Chinese real estate market in focus. Political shift in Japan may threaten the Abe stimulus plan. Record high fines for banks accused for manipulating currencies. Russian rouble with no further band move. Wednesday's inflation readings are key for the dollar. The zloty remains stable before Wednesday's US CPI and Thursday's retail sales.
Macro data (CET- Central European Time). Survey is supplied by Bloomberg unless otherwise noted.
- 16.00 CET: Existing home sales from the US (survey 5.1 million, seasonally adjusted annualized numbers.
China, Japan. Fines. Ruble. Inflation
The first part of the week is pretty empty concerning the economic calendar so the Chinese data brought a significant level of attention. The major indicators didn't surprise market participants. The GDP was marginally above the estimates (7.3% y/y vs 7.2% y/y), while retails sales and industrial production were broadly in line with expectations.
Currently the Chinese GDP growth is not the main problem for Beijing but the falling houses sales. Today's “The Wall Street Journal” reported citing China Real Time that the real estate activity in the first three quarters slumped by 10.8%. Despite the dire numbers we can observe some improvement in recent months if we compare the yearly data on August and September when the drop was minus 13.7% y/y and 10.3% y/y respectively. It is the second month in the row when the slight rebound was observed.
We had a slight turmoil on the Japanese market caused by departure of two ministers. The dismissal inside government wasn't nothing extraordinary but it could jeopardize the ultra loose monetary and fiscal policies conducted by the prime minister Shinzo Abe.
Allegations of financial impropriety may damage the Abe but “if it ends there (with two ministers) there may not be too much impact on Abe although his support levels will probably fall” told Bloomberg Tomaki Iwai, a professor of politics at Nihon University in Tokio. The news caused a significant sell-off on Tokio stock market and supported the yen (on rumors that futher stimulus may be harder to implement).
It's been almost one-and-half years since Bloomberg firstly reported on currency fixing rate manipulation. Today Citigroup claims that fines which can hit some investments institutions may total around 41 billion USD. The final amount will be probably lower due to banks' cooperation with investigators. Overall, the case can hit the banks' income statement with similar magnitude as the Libor and sanctions' violations issues did.
Today is a first day since October 2nd when the Russian Central Bank (CBR) didn't move the dollar + euro basket band (indication the RUB didn't depreciate beyond the limit). In the last three weeks the CBR sold around $13 billion of its reserves to stabilize the exchange rate. It does not meant that the Russian currency has finished its sliding trend, but in case of some sentiment improvement toward the region (gas deal, talks on sanctions pause; oil price rebound) we can see a significant correction on the RUB.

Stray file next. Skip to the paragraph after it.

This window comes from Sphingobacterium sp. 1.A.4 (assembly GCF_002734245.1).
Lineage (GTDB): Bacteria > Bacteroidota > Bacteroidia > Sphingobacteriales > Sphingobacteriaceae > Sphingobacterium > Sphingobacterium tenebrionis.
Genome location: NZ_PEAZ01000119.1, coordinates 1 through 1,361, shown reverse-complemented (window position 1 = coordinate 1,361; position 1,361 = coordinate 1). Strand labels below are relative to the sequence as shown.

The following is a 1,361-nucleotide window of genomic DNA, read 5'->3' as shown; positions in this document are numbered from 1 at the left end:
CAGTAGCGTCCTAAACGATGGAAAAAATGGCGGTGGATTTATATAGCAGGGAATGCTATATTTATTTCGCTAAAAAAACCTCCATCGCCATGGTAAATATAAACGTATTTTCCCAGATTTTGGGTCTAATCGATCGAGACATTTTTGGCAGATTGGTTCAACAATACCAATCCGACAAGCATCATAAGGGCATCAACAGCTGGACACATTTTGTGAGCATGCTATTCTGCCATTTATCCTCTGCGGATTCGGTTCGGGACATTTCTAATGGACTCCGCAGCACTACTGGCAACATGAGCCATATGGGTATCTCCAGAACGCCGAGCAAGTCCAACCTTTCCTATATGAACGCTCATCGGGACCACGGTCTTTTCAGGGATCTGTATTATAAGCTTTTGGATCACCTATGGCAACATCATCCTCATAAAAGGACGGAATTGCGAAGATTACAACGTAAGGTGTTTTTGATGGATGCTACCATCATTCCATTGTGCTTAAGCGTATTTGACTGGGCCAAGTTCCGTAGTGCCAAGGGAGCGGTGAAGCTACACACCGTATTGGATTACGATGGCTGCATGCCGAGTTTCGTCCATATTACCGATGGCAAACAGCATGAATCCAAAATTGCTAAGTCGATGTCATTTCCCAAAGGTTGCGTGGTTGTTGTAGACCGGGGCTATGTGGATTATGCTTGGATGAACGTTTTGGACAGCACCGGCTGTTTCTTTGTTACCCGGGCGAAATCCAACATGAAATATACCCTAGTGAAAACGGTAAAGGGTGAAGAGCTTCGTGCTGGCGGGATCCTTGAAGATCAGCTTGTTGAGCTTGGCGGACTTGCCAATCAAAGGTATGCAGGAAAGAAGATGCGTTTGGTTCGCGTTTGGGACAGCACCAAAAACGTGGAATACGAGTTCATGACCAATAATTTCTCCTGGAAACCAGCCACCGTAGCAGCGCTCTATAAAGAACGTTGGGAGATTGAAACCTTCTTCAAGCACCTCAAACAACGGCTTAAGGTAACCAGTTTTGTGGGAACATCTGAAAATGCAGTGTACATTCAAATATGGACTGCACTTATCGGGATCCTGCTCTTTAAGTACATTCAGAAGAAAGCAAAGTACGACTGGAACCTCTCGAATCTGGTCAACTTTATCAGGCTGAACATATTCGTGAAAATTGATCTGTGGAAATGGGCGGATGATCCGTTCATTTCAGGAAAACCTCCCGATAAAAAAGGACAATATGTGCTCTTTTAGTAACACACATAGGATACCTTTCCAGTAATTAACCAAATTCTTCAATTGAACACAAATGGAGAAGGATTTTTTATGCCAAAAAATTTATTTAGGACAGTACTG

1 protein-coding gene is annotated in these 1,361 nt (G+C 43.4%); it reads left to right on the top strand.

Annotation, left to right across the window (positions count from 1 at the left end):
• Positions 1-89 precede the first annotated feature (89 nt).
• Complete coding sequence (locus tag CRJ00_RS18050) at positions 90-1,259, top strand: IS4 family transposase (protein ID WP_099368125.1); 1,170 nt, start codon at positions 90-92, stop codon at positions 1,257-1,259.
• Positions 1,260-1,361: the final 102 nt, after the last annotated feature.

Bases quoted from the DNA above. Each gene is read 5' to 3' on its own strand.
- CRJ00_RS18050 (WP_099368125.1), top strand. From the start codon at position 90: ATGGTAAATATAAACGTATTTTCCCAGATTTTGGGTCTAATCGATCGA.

The recent hours on the EUR/USD were fairly calm with a slight appreciation tendency. The rebound was, however, halted by Reuters reports that the ECB is considering to start the corporate bond purchase on the secondary market. It is unclear how the issue may develop and whether the new idea is confirmed by the central bank officials. In a scenario when the report is dismissed, we will still have to wait for the US inflation report which is due on Wednesday.
No major changes
There are still not enough signals from the global economy which may significant push the zloty in either direction. The data from Poland is also fairly neutral for the MPC and it is hard to judge whether the 25 bps interest rate cut is more probable than another surprise scenario – the 50 bps benchmark drop.
Regarding the macroeconomic data investors should focus on Wednesday's inflation reading from the US. It may give a hint whether the zero-interest-rate policy can be continued for longer. It can be a case when the CPI drops below 1.5% y/y what should also push the Fed's preferred inflation benchmark toward 1.3/1.2%. On Thursday we are expecting the retail sales data from Poland. The reading, however, will have to deviate significantly from the 2.4% y/y consensus to generate any move on the PLN.
Summarizing the zloty should be stable with a slightly higher probability that it can appreciate a bit towards the end of the week, especially if the US inflation data falls short of expectations and Polish retail sales surprises on the “plus side”. The hypothetical move will still be limited and should not exceed 1 to 1.5 zloty cent on both EUR/PLN and CHF/PLN.
Expected levels of PLN according to the EUR/USD rate:
Expected GBP/PLN levels according to the GBP/PLN rate: